The Rage never recorded. “The singer ran off with our best song, and had a hit with The Stukas” laughs Glover. “The Stukas, oddly enough, became the first band managed by Jazz Summers, who much later would take me on.” But this was the beginning of his life in music, the beginning of his life as Youth (originally “Pig Youth”, a pun on reggae toaster Big Youth), the beginning of the bass being his main instrument – and it would lead directly to the formation of Killing Joke in 1978. Youth's career as producer started at the same time: another band he briefly joined was The Four Be Twos, and during a session for a single produced by John Lydon, he waited until band and producer had got drunk and passed out, then scrounged up some time with engineer Mark Lusardi (protege of UK reggae legend Dennis Bovell) to do a dub mix. “That was my Damascene conversion,” says Youth, “that was when I decided 'this is how we are going to make music', and in fact that's where we ended up doing all our first demos for Killing Joke.”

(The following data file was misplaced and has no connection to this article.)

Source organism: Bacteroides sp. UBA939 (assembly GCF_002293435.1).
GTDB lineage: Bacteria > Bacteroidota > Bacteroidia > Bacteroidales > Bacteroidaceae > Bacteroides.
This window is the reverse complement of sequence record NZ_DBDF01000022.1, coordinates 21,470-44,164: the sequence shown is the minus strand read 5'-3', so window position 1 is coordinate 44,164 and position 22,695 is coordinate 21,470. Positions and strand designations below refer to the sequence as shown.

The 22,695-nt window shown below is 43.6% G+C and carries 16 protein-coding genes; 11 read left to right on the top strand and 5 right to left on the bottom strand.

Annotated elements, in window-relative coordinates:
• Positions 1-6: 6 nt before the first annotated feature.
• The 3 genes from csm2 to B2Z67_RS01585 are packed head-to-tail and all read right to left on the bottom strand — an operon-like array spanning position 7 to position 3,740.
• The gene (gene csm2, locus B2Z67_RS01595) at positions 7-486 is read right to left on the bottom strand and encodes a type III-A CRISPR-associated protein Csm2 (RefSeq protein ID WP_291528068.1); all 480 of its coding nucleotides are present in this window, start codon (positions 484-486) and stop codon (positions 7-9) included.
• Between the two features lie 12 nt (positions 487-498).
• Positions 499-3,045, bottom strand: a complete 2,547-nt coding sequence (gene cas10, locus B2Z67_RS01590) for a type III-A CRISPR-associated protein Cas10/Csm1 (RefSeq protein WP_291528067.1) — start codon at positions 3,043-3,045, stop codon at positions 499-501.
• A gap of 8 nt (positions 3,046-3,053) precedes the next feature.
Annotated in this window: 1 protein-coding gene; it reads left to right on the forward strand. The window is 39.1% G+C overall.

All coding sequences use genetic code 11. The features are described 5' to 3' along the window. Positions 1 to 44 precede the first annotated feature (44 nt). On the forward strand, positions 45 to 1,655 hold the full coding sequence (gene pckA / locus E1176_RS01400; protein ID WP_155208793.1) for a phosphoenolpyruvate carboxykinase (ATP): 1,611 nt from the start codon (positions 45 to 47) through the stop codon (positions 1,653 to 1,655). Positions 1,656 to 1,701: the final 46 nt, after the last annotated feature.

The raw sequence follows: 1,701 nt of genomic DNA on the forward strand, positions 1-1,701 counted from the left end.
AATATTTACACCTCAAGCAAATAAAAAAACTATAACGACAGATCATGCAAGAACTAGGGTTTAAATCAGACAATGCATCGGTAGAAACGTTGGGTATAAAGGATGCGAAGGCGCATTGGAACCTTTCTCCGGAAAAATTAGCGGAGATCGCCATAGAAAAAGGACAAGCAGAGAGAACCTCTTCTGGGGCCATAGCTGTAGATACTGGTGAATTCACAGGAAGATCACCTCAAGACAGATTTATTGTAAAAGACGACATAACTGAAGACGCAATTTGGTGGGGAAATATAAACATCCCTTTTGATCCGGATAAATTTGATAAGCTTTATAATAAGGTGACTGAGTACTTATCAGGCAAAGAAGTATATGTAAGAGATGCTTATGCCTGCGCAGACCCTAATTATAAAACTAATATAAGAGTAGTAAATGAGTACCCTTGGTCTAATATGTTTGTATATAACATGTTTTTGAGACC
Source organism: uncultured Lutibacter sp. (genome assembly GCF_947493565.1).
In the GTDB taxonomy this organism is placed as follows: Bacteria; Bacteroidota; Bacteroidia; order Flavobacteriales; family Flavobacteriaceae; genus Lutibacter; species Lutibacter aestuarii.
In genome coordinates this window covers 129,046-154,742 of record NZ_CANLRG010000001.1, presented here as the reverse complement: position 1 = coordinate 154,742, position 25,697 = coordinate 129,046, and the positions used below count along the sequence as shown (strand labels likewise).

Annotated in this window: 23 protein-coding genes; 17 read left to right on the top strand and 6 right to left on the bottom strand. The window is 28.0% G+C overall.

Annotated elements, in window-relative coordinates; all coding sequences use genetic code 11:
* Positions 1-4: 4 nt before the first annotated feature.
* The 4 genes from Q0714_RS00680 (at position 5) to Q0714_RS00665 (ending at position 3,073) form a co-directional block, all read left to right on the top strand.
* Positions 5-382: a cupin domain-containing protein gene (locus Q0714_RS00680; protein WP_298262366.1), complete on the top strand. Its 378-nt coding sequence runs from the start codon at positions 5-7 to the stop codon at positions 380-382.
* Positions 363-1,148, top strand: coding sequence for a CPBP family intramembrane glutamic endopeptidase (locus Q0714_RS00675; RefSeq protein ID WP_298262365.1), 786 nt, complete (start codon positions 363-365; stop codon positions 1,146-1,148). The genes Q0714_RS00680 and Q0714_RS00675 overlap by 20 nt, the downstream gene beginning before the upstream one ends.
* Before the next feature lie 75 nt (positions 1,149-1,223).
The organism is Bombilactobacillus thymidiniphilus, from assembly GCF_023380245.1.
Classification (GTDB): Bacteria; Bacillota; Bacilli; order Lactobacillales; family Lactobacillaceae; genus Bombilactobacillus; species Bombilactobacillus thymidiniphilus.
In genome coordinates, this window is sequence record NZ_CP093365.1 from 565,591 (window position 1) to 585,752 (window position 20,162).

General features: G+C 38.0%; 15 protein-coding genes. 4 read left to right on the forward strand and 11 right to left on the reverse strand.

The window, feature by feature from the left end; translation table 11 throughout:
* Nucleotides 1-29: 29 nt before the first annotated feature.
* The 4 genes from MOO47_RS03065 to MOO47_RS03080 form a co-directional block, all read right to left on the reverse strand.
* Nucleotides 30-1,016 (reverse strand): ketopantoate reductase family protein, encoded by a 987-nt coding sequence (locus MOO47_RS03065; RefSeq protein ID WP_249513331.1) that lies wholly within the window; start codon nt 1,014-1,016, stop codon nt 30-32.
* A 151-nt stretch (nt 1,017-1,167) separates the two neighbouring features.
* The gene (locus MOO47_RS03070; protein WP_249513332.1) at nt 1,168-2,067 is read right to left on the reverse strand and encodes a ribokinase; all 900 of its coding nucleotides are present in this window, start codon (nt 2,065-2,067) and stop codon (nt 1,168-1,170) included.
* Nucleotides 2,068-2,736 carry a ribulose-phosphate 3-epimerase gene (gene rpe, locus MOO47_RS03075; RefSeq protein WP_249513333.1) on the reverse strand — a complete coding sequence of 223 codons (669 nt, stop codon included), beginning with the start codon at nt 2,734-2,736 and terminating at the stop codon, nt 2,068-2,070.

The fusion of dub, funk, punk, electronic disco and uncategorisable weirdness that resulted would define Youth's 1980s. Indeed part of the reason for his first split from KJ in 1982 was their reversion to rather more standard rock values. His next band was Brilliant, with Jimmy Cauty – who'd been Killing Joke's sound man – and a motley team including singer June Montana, his old school friend Guy Pratt, and two drummers, and attempted to create a modern industrial funk sound. They were on the fringes of the early goth and industrial scenes, and were managed by Bill Drummond and Dave Balfe who also counted Echo & The Bunnymen and Julian Cope as their charges. Youth and Paterson (still a Killing Joke roadie) also became obsessed with New York DJ culture, and Youth made the Heavy Duty Breaks album in 1985: often cited as the first ever British instrumental hip hop album.